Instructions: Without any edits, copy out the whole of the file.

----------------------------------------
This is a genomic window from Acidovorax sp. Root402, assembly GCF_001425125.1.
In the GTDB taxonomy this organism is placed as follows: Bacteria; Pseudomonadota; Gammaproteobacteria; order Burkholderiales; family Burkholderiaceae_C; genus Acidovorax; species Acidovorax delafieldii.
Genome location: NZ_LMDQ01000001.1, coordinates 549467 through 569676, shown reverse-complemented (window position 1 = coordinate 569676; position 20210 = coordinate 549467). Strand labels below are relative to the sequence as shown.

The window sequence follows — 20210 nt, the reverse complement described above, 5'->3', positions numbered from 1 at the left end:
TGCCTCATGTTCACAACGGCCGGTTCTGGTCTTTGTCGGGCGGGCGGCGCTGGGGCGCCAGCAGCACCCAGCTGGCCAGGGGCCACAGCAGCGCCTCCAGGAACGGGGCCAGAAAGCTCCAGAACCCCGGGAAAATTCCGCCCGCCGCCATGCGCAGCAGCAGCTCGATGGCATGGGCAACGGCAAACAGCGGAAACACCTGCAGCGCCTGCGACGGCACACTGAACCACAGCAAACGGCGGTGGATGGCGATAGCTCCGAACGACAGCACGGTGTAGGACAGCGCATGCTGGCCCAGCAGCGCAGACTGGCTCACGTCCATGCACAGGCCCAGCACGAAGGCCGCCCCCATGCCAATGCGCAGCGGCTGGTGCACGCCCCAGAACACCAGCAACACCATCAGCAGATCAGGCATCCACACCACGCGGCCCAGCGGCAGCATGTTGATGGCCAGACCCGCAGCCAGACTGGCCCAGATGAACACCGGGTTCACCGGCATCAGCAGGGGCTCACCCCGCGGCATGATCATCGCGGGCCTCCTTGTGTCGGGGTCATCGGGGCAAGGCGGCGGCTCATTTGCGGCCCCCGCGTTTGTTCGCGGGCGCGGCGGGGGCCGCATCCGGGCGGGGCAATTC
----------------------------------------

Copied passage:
This is a genomic window from Acidovorax sp. Root402, assembly GCF_001425125.1.
In the GTDB taxonomy this organism is placed as follows: Bacteria; Pseudomonadota; Gammaproteobacteria; order Burkholderiales; family Burkholderiaceae_C; genus Acidovorax; species Acidovorax delafieldii.
Genome location: NZ_LMDQ01000001.1, coordinates 549467 through 569676, shown reverse-complemented (window position 1 = coordinate 569676; position 20210 = coordinate 549467). Strand labels below are relative to the sequence as shown.

The window sequence follows — 20210 nt, the reverse complement described above, 5'->3', positions numbered from 1 at the left end:
TGCCTCATGTTCACAACGGCCGGTTCTGGTCTTTGTCGGGCGGGCGGCGCTGGGGCGCCAGCAGCACCCAGCTGGCCAGGGGCCACAGCAGCGCCTCCAGGAACGGGGCCAGAAAGCTCCAGAACCCCGGGAAAATTCCGCCCGCCGCCATGCGCAGCAGCAGCTCGATGGCATGGGCAACGGCAAACAGCGGAAACACCTGCAGCGCCTGCGACGGCACACTGAACCACAGCAAACGGCGGTGGATGGCGATAGCTCCGAACGACAGCACGGTGTAGGACAGCGCATGCTGGCCCAGCAGCGCAGACTGGCTCACGTCCATGCACAGGCCCAGCACGAAGGCCGCCCCCATGCCAATGCGCAGCGGCTGGTGCACGCCCCAGAACACCAGCAACACCATCAGCAGATCAGGCATCCACACCACGCGGCCCAGCGGCAGCATGTTGATGGCCAGACCCGCAGCCAGACTGGCCCAGATGAACACCGGGTTCACCGGCATCAGCAGGGGCTCACCCCGCGGCATGATCATCGCGGGCCTCCTTGTGTCGGGGTCATCGGGGCAAGGCGGCGGCTCATTTGCGGCCCCCGCGTTTGTTCGCGGGCGCGGCGGGGGCCGCATCCGGGCGGGGCAATTC